Stir well. Add
    Sodium hydroxide 13.8 g or Potassium hydroxide 19.2 g (24g)
    Add water to make 500 ml. (1 litre)

    If EZ Rodinal; is adjusted a little further by adding 300 g of Potassium Sulphite in place of the Sodium Sulphite, some Potassium Bromide added plus some Benzotriazole and Potassium Hydroxide added slowly until the free base just dissolves

    EZ Rodinal New (Calbe R09 substitute)

    To 800 ml water, add:
    p-Aminophenol base 50 g
    Potassium sulphite (anhyd) 300 g
    Potassium hydroxide 24 g
    Potassium Bromide 0.8 g
    Benzotriazole 1% 10 ml
    Water to make 1 litre)

    This would be a lot close to the pre War formula and Calbe RO9, although this is itself now being made in a more concentrated form so that the dilutions & dev times are more comparable to Agfa /A&O Rodinal (post 1964)

    Patrick's second Rodinal substitute formulae is close to the Bayer/Agfa/A&O MSDS data-sheets for modern Rodinal:

    p-Aminophenol 4.1% (A&O)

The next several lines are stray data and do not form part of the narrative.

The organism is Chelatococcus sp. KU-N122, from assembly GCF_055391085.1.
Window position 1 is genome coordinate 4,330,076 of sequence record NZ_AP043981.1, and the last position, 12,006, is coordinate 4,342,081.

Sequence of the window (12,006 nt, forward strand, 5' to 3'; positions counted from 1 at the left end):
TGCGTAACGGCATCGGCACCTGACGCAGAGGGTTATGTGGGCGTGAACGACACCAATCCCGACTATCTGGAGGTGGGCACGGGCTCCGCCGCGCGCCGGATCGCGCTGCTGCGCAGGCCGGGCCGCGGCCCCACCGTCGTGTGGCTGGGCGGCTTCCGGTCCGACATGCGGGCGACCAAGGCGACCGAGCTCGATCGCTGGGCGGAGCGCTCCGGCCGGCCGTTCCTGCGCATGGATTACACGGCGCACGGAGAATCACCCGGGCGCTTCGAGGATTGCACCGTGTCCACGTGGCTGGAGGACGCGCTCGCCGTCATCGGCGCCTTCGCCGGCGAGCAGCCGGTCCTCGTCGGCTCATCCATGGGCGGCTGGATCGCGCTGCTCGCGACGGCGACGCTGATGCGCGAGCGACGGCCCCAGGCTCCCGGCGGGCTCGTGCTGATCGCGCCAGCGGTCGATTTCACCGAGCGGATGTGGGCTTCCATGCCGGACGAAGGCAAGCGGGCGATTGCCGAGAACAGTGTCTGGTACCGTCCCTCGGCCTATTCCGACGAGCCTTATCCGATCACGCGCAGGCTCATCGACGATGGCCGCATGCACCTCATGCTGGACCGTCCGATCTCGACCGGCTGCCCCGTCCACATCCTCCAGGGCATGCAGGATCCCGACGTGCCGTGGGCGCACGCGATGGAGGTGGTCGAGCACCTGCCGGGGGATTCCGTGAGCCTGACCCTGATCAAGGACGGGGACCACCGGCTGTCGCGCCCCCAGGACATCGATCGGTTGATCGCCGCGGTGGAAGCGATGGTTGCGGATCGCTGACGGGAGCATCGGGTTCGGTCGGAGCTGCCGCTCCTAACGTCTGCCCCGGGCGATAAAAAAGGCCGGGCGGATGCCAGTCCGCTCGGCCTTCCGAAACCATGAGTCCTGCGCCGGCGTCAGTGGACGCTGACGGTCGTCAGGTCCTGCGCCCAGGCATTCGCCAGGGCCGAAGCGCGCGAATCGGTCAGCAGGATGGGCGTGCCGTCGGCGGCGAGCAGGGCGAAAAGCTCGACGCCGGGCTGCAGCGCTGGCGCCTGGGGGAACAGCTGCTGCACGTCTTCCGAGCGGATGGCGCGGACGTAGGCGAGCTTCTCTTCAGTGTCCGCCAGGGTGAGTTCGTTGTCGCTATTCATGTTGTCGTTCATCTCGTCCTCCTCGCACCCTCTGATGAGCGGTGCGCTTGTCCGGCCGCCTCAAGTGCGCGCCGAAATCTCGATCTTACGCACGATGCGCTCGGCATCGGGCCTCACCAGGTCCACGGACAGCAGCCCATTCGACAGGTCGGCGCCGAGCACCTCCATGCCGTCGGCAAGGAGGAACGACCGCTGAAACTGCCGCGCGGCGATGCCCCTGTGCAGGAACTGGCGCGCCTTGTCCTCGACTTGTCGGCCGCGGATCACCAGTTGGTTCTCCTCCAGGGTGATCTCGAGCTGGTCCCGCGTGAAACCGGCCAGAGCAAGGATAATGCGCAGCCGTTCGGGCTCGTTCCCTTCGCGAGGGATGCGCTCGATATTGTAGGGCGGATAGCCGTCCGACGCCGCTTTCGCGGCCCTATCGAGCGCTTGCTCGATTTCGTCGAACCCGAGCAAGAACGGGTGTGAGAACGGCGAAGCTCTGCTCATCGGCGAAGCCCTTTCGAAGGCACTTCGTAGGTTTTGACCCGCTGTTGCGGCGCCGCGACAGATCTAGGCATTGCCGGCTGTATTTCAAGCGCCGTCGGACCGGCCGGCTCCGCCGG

Potassium Sulphite 30-40%
    Potassium Hydroxide 2.7% (A&0)
    Potassium Bromide 1-5%
    Anti-foggant - not specified
    pH 14

    Gainer Rodinal Substitute

    To about 750 ml of water at room temperature, add
    p-Aminophenol 38 g
    Sodium sulfite (anh) 160 grams
    Sodium hydroxide 23 grams
    Water to 1 liter.

    This is on the right track, you need to use the free base and an excess of Hydroxide unlike the older R09 formula which has nearly 20% more p-Aminophenol and also requires using at a higher concentration to get equivalent results.

    In a post about Patrick's version a comment was made about the pH at 1:50 being roughly 11.6, Agfa Rodinal has a stock concentrate pH of 14 and a dilute pH of 11.55 so if this is the case Patrick's formula is about right, except too little Sulphite and there's no Bromide or anti-foggant.

    Agfa's modern Rodinal 1964 onwards uses an excess of Hydroxide and as a consequence is more active despite the lower level of p-Aminophenol than the previous formulae. Calbe R09 concentrate has a pH of 11.8.

    This is what I would use as a starting point for a good modern substitute:

    Rodinal Substitute

    p-Aminophenol.(free base) ................... 41 g
    Potassium sulphite (anh) ..................... 348 g